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Morristown Bankruptcy Blog

Understanding unsecured claims in bankruptcy

If you are considering filing for Chapter 7 bankruptcy in the state of New Jersey, it is helpful to understand the different terms associated with a bankruptcy case. One of those terms involves the kind of debts creditors claim against you, known as unsecured claims. These kinds of claims involve no collateral and may end up being discharged in bankruptcy, although some unsecured claims will have to be paid in any case.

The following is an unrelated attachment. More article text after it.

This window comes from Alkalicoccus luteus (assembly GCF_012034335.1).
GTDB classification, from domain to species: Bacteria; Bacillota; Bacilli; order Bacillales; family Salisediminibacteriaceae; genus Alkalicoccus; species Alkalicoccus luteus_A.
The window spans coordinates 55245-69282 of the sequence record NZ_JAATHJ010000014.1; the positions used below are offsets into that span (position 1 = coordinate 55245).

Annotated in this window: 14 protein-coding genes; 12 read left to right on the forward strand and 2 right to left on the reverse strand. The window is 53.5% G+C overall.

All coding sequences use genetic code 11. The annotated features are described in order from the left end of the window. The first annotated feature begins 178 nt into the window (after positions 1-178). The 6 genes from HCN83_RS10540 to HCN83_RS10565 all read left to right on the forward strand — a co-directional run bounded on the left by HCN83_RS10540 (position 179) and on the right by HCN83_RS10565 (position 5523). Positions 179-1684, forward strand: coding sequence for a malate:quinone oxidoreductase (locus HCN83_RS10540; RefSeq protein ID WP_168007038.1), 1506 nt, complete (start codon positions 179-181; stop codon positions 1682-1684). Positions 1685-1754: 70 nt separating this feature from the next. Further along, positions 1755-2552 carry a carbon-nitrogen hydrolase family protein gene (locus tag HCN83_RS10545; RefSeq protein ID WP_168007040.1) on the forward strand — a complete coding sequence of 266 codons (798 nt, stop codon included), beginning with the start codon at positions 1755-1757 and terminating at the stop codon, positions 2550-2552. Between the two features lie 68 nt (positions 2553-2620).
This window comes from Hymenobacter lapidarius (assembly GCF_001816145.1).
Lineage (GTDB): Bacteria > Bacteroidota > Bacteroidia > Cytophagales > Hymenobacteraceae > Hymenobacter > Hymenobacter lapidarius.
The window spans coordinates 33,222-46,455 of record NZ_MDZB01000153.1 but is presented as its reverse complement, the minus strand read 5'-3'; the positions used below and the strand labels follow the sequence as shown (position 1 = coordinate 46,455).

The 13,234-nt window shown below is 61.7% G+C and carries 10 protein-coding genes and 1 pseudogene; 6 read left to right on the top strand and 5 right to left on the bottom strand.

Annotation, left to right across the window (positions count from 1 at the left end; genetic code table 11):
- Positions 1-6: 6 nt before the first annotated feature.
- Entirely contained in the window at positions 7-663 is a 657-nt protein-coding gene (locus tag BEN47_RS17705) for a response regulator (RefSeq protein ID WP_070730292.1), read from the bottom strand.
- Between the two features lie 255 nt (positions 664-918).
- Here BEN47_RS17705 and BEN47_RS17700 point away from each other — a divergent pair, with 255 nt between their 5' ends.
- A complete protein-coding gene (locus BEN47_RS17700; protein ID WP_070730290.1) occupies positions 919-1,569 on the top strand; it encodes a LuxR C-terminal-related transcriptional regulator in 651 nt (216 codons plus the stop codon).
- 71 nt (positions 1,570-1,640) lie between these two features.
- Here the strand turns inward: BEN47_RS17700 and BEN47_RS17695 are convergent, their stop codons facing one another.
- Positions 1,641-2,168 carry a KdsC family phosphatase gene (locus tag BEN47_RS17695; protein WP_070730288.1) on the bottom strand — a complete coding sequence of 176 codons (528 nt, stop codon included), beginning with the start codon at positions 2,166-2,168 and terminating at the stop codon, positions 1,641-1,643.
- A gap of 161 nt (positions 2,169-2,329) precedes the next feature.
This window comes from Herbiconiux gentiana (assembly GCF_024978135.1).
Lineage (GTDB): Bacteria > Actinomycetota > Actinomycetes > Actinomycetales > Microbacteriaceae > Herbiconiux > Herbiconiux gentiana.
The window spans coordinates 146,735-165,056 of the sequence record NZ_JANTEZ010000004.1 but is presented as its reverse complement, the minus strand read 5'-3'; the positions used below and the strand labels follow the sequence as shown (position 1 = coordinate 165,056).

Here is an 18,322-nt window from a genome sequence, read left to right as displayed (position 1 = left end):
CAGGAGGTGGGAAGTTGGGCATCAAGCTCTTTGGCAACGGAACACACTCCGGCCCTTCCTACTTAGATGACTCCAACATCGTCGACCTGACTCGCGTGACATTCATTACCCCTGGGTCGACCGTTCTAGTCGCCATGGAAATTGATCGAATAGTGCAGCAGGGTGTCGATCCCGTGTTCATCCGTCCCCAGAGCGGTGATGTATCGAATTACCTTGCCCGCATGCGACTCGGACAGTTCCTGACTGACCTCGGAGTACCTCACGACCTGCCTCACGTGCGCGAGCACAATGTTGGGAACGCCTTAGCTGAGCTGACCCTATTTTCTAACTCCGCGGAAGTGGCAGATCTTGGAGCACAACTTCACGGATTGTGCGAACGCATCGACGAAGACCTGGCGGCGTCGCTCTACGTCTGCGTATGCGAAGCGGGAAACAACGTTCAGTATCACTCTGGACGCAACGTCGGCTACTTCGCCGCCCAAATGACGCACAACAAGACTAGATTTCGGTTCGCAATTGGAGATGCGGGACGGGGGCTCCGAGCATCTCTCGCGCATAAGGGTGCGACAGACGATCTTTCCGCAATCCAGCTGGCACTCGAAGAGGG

According to How Stuff Works, an unsecured claim is a debt that is not backed by a claim on property if you do not pay. The good or service is offered by creditors based upon a promise or an assumption that you can pay the money at a future date. If you fail to pay the amount at an agreed upon time, the creditor can try to collect that money from you. But without a collateral agreement, creditors are limited to collecting the money without taking anything from you to compensate for the debt.

Debt collectors’ bark may be louder than the bite

New Jersey is one of the most expensive states to call home in America. This makes falling into debt an especially terrifying experience. What makes it worse is all the debt collectors calling to reclaim their money by any means available to them. This can make people feel afraid and may cause them to become depressed.